I must admit to feeling thoroughly depressed at the violence accompanying protests across Libya, Egypt and Yemen. Watching video previously posted by murdered Ambassador Chris Stevens describing his enduring relationship with the Arab world only serves to emphasise the nihilistic aspect of his death.
Certainly the US lacks the moral high ground in the Middle East, a fact that many in the West need to be reminded of, but a reality of common currency amongst the region’s populous for decades. To be clear, from an Arab perspective US foreign policy is synonymous with perpetuating despots and arming a belligerent Israel, either in the cause of economic self-interest, strategic advantage or domestic political expediency.
Comments posted following editorial on the protests don’t bode well. The usual zealots splutter, up to their necks in a rising tide of bile, yelling from opposing shores of a sea of ignorance. Then, perhaps more worryingly, there are the ideologues, trenchant, calm and annoyingly confident. Why? Because God is on their side you silly… And finally, liberal voices from Christian and Muslim intelligentsia, preaching understanding, trying to build bridges across the religious divide – though it’s impossible not to ask yourself who is responsible for the divide in the first place?
Certainly the provenance of the straight-to-video film, ‘The Innocence of Muslims’, cited as a catalyst for the embassy protests is far from clear. The ‘producer’, one ‘Sam Bacile’ (too close to ‘imbecile’ to be true) doesn’t exist. ‘Jimmy Israel’ and ‘Steve Klein’ are also quoted as being involved, at this rate it won’t be long before ‘Donald Duck’ and ‘Mickey Mouse’ are credited as Associate Directors. In common with most of those involved in the protests, I haven’t seen the trailer or the film, if it even exists – the actual insults it contains, whether scripted or dubbed have transcended news to become unassailable articles of faith.
The angry reaction by the young men of the Arab Street is as frightening and tedious as it is predictable, but mobs are never pretty. ‘Death to Obama!’ – really guys, given the Republican alternative, be careful what you wish for.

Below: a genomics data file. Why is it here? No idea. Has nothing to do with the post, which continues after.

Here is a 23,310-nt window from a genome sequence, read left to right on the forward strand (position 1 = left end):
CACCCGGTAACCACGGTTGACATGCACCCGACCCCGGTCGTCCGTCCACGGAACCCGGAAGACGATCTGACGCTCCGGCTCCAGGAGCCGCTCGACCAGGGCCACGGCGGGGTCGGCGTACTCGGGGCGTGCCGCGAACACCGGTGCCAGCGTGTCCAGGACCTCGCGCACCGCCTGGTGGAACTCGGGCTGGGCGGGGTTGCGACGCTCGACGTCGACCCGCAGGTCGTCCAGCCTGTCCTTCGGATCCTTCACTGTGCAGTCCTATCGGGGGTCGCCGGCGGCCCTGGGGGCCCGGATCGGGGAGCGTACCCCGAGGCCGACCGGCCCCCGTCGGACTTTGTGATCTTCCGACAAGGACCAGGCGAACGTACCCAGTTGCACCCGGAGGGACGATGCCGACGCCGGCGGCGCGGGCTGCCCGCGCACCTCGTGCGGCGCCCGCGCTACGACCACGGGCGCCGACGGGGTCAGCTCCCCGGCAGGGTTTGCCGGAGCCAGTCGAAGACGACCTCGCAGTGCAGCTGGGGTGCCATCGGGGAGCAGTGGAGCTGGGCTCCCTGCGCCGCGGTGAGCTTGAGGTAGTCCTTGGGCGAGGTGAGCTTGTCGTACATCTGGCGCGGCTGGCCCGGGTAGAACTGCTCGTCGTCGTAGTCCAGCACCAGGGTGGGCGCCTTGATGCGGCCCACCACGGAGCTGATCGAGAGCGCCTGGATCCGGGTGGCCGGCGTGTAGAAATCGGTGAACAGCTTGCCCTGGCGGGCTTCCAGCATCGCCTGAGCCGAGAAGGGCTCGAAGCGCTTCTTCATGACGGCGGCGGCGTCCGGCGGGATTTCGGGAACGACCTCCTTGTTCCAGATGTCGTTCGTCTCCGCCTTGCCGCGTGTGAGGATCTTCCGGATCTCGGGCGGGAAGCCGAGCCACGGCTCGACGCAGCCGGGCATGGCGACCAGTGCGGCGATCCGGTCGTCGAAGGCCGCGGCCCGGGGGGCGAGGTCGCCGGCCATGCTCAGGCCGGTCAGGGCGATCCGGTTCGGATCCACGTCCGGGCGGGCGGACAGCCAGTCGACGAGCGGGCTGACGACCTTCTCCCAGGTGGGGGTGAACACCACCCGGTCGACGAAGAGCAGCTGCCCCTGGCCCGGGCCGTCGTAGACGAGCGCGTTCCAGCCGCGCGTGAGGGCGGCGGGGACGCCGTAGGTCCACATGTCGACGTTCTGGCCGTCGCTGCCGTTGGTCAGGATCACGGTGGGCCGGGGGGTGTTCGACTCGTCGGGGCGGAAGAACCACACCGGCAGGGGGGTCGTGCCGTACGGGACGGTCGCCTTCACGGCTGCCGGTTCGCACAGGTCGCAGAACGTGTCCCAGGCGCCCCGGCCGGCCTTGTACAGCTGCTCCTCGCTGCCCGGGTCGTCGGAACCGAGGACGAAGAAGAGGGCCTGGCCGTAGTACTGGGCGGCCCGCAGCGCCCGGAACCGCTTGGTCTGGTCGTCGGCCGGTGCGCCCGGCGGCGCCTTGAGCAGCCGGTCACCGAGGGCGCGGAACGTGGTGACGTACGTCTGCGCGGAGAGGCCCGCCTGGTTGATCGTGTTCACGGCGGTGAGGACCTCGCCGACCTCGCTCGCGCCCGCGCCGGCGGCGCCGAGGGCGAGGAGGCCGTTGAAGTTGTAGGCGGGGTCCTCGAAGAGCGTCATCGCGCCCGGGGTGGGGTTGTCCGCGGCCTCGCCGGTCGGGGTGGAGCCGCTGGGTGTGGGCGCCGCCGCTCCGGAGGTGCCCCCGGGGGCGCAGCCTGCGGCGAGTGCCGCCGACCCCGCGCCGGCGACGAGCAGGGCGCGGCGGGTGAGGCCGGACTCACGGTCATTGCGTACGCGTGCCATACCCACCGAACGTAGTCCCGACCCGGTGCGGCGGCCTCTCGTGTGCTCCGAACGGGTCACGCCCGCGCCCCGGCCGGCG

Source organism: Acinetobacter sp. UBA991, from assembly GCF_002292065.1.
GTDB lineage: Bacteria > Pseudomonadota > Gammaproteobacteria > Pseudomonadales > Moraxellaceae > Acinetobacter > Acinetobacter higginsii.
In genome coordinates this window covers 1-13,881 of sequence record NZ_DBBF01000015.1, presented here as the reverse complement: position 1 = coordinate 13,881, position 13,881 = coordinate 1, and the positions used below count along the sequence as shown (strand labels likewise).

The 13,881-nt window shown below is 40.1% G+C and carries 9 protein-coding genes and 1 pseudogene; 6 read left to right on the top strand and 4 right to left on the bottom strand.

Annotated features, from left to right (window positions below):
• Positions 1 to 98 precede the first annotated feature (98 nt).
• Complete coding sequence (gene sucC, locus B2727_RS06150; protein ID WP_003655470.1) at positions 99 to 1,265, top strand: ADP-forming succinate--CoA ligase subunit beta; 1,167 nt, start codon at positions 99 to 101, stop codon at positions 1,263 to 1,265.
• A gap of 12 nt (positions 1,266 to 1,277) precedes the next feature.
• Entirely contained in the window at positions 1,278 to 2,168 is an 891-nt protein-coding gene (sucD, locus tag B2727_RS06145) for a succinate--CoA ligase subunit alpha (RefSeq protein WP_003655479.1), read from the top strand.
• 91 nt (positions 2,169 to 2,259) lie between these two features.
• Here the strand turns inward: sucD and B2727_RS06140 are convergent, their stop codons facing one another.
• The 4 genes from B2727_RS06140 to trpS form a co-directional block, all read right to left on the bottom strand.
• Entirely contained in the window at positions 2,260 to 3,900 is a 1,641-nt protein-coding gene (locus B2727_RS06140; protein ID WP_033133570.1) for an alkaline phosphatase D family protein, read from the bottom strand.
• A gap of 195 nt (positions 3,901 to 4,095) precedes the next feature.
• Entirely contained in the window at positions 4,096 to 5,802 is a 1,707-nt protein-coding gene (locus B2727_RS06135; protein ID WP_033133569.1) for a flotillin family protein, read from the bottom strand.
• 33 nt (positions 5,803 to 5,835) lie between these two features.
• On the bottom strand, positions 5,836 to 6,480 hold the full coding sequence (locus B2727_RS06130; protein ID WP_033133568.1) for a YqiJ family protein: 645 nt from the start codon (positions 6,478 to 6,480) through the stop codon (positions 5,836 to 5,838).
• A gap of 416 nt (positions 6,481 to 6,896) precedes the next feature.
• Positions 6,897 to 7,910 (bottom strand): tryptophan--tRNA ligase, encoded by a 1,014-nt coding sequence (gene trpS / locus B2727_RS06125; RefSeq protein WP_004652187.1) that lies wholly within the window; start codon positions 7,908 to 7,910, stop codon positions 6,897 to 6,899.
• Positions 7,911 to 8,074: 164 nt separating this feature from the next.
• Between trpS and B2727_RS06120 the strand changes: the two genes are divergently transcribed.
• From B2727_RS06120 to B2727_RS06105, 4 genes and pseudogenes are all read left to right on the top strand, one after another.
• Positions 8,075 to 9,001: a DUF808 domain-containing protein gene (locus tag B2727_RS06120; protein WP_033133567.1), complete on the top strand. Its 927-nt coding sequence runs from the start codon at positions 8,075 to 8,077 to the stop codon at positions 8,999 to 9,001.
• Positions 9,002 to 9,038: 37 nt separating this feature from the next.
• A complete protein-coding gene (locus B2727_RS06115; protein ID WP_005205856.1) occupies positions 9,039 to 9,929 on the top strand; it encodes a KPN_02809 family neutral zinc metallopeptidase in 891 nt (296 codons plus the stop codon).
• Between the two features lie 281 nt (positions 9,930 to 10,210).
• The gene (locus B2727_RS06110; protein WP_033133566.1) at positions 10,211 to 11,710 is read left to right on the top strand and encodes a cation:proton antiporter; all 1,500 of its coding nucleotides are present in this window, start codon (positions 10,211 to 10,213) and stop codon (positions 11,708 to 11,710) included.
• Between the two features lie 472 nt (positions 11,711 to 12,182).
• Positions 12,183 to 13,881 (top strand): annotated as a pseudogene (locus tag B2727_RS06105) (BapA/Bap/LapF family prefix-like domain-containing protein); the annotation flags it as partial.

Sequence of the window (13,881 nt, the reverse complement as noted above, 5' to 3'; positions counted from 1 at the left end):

Who benefits from this polarisation? Revolutionary change in North Africa came not as the result of radical Islamic epiphany. Though the incomplete nature of some ‘revolutions’ is rightly questioned, in the first instance it was Arab youth, energised by information and secular idealism that kicked out long-entrenched bogey men. However, years of repression have stifled the growth of democratic political structures, and post-revolution the mosque and the military are left as the only functional national organisations, the latter weakened by association with the ancien regime. In 1979 the Iranian middle classes didn’t help oust their corrupt and dictatorial Shah in order to become subject to an equally corrupt and humourless religious cabal – but it happened, and too easily democracy can become theocracy.
I’m reminded of an encounter I had in May 2011, in a suburb of Benghazi known as Ras Abaydah. Sipping coffee in a ‘neighbourhood watch’ tent I spoke to local teacher Abu Farris. ‘None of the Arab leaders know the meaning of freedom,’ he declared, ‘None of the Arab leaders know what ‘people’ mean. None of the Arab leaders know what a President is, they just read it, they have no respect at all for this word “freedom”, everybody feel it.’ Though his delivery already verged on the polemic he was just getting started… My cup was topped up, Abu Farris left his untouched, ‘You know, I believe that the West planted this… this creature (Gaddafi) in Libya in 1969. All Arabs believe that these leaders were planted by the West. This is why Al Qaida, Bin Laden or somebody the same makes a lot of trouble. Not because we hate the West, but because we know that the West planted these leaders. It is now their duty to throw these leaders away. Just let us get rid of them, once we get rid of them, then the West will be forgiven by the Arabs.’
I hope he was right.